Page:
FCE--notes - Chapter 1 Development: the orderly and...

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Chapter 1 Development: the orderly and sequential changes that occur with the passage of time as an organism moves from conception to death; biologically programmed; environmental influences Developmental psychology: how individuals change with time while remaining in some respects the same Physical development: changes that occur in a person’s body; weight, height, muscles, organs, neurological Cognitive Development: changes that occur in mental activity; sensation, perception, memory, thought, reasoning, language Emotional-social development: changes in personality, emotions, relationships Growth: metabolic process, getting larger Maturation: automatic unfolding of biological potential in a set, irreversible sequence Learning: permanent modification in behavior that results from individual’s learning experience in the environment Ecological approach: development includes a person’s interactions with their environment, changing settings and relationship to those settings, and how the entire process is affected by the society in which the settings are embedded Microsystem: the network of social relationships and physical settings that the person is involved in every day Mesosystem: interrelationships among settings Exosystem: social structures that directly or indirectly affect a person’s life; school, government agencies, mass media Macrosystem: overarching cultural patterns of a society that are expressed in institutions Normative age-graded influences: have strong relation to chronological age; puberty Normative history-graded influences: historical factors; the Great Depression Age cohort: group of persons born in the same time period Nonnormative life events: unique turning points which change direction of someone’s life; injury, winning the lottery
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Age strata: social layers based on time periods in life; a 14 yr old might be a mom in one culture and starting high school in another Social norms: expectations of socially appropriate behavior Emerging adulthood: between adolescent and adulthood Scientific method: select problem; formulate hypothesis; test hypothesis; draw conclusions; publish findings Spatial ability: ability to mentally manipulate images in different directions Longitudinal: study the same individuals at different points in their life Selective attrition: individuals who drop out tend to be different than those who stay Cross-sectional design: simultaneously comparing different age groups Confounding: elements are mingled so they cannot be distinguished or separated Sequential designs: measuring more than one cohort over time Experimental design: “questions put to nature” Independent variable: what is manipulated Extraneous variables: factors that could confound the outcome Control group: identical to experimental group, but no treatment applied Dependent variable: the factor that is affected Case-study: longitudinal study that focuses on a single individual Social survey method: to study the incidence of specific behaviors or attitudes in a large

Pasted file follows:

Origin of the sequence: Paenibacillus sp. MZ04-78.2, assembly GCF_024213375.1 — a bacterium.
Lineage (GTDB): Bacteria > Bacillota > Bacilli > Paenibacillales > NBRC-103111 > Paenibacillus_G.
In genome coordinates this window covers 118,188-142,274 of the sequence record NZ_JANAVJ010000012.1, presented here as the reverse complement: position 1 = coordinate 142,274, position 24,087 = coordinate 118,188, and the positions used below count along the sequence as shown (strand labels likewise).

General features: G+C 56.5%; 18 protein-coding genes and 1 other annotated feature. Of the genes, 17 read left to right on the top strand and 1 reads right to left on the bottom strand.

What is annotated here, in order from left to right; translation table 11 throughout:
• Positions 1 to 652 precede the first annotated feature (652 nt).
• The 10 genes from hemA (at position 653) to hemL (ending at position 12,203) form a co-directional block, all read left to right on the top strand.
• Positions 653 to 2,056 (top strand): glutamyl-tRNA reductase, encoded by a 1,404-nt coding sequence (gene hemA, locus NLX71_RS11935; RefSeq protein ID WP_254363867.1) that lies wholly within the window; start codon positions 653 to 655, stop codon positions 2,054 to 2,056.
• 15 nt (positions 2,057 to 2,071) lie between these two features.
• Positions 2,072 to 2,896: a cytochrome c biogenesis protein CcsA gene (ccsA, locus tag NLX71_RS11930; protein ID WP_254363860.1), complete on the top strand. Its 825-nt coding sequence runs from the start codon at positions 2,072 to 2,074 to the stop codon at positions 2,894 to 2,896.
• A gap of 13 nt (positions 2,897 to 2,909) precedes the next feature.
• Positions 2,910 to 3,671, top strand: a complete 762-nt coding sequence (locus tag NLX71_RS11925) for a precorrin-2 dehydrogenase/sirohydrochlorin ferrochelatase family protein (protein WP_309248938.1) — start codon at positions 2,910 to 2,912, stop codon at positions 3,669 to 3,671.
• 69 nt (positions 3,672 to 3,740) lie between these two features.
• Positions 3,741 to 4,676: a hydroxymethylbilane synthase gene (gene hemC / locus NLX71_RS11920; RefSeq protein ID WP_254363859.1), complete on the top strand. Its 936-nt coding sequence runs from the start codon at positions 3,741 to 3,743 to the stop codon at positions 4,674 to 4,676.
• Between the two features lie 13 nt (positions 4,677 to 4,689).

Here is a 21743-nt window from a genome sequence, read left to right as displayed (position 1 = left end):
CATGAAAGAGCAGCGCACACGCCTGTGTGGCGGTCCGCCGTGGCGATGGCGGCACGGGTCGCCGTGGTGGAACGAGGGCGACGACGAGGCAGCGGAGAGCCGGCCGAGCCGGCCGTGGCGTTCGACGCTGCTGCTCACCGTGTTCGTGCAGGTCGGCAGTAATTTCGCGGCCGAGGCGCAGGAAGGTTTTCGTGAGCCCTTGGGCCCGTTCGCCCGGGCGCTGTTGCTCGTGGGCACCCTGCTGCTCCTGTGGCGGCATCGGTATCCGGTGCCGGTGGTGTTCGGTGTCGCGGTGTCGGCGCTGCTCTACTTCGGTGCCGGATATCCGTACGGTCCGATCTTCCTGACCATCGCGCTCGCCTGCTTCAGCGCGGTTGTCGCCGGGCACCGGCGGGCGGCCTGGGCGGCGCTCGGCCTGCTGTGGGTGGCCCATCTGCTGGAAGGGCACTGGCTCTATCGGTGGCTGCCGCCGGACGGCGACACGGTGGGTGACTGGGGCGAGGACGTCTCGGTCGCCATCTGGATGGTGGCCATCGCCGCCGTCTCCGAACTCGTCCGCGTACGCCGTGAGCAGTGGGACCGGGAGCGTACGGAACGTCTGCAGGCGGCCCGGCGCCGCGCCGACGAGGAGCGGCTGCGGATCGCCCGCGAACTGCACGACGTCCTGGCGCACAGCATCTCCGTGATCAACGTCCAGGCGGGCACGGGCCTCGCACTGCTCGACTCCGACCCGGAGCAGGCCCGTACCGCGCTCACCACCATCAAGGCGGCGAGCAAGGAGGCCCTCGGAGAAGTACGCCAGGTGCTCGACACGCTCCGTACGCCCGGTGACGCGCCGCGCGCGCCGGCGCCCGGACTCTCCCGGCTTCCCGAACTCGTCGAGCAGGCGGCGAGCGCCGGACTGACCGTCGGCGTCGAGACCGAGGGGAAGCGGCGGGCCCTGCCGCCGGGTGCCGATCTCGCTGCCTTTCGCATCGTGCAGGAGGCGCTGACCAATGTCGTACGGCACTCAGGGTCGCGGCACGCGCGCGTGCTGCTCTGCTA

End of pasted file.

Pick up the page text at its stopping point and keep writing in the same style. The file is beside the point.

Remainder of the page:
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FCE--notes - Chapter 1 Development: the orderly and...

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